Geology Capstone - Interpreting Real-life Situations: Video Transcript

Dr. Bill Hart [Chair, Geology]: I'm Bill Hart, department chair in the Department of Geology here at Miami University. I'm also the director of the Geology Field Station, based out of Timberline Ranch in Dubois, Wyoming. Dubois is in the Wind River Basin in Wyoming.

The field station has been operating for 64 consecutive years, as of the summer of 2010, this coming summer. And what we do at the field station is it serves as a capstone geology course. We run a number of courses from the field station, but the primary course is our capstone geology field course. In that course, students learn a variety of techniques. They build on their experiences in coursework back here during in their major in geology.

And we do a lot of traveling. As I said, we're based out of Timberline Ranch, but for the first two weeks we're actually on the road, camping and really learning about the geology of the northern US Cordillera, in other words the Rocky Mountains. We actually go out and learn about volcanic processes out in the Snake River Plain. We go to Craters of the Moon National Monument. We then go on to Yellowstone National Park and look at the classic super-volcano issues that we hear on the news about Yellowstone. And then we head north along basically the Rocky Mountain front, looking at a variety of sort of classic geologic locations where we actually get into how mountains form, folding and thrust faulting, and all the processes that form mountains, such as the Rocky Mountains. And, in fact, we end up in Banff, in Canada, and look at really classic locations that many of the textbooks have been written on in terms of mountain-forming processes.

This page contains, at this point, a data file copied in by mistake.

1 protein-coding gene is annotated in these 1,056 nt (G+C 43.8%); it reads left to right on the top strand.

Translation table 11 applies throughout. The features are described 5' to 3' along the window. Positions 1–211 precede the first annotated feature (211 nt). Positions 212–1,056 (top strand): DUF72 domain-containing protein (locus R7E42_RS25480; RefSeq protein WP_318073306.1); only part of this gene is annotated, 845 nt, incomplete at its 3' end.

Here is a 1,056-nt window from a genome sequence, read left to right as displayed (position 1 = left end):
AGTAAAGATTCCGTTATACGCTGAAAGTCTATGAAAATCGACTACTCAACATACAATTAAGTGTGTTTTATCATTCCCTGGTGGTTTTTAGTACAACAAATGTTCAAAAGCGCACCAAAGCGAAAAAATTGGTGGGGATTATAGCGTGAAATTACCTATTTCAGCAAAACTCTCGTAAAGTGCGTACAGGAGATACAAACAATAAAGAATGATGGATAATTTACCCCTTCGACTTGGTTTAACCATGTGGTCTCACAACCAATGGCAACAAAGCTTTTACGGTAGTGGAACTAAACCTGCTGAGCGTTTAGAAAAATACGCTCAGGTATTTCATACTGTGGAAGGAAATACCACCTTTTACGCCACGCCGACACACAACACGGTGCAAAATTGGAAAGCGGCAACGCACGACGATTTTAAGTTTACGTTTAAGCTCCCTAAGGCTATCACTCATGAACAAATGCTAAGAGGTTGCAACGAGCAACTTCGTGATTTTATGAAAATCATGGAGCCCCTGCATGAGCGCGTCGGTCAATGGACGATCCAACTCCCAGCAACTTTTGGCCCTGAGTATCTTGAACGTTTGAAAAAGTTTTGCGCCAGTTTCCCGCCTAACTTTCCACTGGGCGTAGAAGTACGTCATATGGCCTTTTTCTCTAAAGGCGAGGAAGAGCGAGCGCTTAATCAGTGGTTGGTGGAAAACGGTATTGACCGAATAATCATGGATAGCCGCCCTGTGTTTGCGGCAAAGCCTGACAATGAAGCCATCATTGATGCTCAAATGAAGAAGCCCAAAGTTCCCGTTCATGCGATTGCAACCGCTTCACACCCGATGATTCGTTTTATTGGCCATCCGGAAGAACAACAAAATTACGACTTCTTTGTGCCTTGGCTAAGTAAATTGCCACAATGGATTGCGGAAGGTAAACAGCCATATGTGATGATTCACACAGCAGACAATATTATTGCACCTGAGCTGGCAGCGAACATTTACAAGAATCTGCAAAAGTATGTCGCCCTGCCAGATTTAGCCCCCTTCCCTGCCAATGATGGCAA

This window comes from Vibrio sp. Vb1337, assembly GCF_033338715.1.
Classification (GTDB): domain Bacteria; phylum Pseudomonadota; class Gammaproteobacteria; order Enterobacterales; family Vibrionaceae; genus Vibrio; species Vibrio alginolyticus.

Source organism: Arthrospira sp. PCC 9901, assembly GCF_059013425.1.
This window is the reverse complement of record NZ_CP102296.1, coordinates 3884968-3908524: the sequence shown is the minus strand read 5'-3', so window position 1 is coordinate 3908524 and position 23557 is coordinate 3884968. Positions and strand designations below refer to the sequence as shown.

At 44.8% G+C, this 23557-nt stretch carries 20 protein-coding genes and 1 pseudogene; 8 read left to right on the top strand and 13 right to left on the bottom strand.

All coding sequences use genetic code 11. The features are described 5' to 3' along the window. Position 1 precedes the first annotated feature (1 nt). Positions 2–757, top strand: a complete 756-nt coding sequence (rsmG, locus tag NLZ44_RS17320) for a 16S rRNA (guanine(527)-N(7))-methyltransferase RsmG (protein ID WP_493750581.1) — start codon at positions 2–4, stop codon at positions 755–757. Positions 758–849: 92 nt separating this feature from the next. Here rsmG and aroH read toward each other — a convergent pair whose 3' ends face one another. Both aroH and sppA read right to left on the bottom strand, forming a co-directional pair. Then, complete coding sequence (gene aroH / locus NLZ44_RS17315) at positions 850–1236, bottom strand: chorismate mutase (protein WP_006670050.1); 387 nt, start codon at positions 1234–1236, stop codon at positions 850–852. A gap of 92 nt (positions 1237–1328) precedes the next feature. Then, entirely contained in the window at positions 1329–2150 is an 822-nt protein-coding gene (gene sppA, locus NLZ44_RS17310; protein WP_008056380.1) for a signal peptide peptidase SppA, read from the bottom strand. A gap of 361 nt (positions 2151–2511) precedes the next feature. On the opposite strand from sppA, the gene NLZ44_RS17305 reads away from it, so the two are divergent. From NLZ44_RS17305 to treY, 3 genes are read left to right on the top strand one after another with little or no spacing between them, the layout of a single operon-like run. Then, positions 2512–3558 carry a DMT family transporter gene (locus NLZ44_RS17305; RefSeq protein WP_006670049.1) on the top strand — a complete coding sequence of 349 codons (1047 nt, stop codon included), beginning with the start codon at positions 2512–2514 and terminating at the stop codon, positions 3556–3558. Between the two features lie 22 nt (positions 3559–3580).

And then we head on back to Dubois, Wyoming, where we spend three weeks based out of the ranch. By that time, the students are really ready to back to, even though they're rustic, cabins that have actual bathrooms and meals cooked for them rather than camping out for the two weeks. And while we're there, the students are working on mapping projects where they're actually being asked to go out and construct geologic maps of a variety of different locations nearby the ranch.

And the students work in teams of anywhere from two to three, which is partly for safety issues but also so they can bounce ideas off of one another. The mapping projects are a classic way of thinking about how do you really think creatively and think critically about solving a problem. You're put out there in a field locality. You're put in a field setting that has inherent difficulties — weather, wildlife, terrain, all those things — and you're also being asked to interpret the geology as you do that. So, having field partners to help both in the logistics as well as bouncing ideas off of is a very valuable experience, and the students really enjoy that. Day in and day out, it's a fairly standard routine. We get up. We're out in the field. We're leaving the ranch by 8:00 in the morning. We're usually back by about 5:00, 5:30 in the evening, and then the evening session runs as late as it needs for the students to actually complete their work.

So, what the students really get out of this is something that historically has been part of geology curricula nationwide for well over a hundred years, I would say. It's this ability to take and interpret real-life situations — and there's no better place to do that than out in the field for a geologist. And the mapping skills that the students learn, along with a lot of the other skills that they learn, whether they ever use them directly to make geologic maps in graduate school or in a job, they've learned a lot of other very important aspects of how to interpret information and how to work with people. And all those things are very critical to wherever they're going to go with their career, whether it's graduate school or industries like oil and gas or the environmental industry.

[December 2009]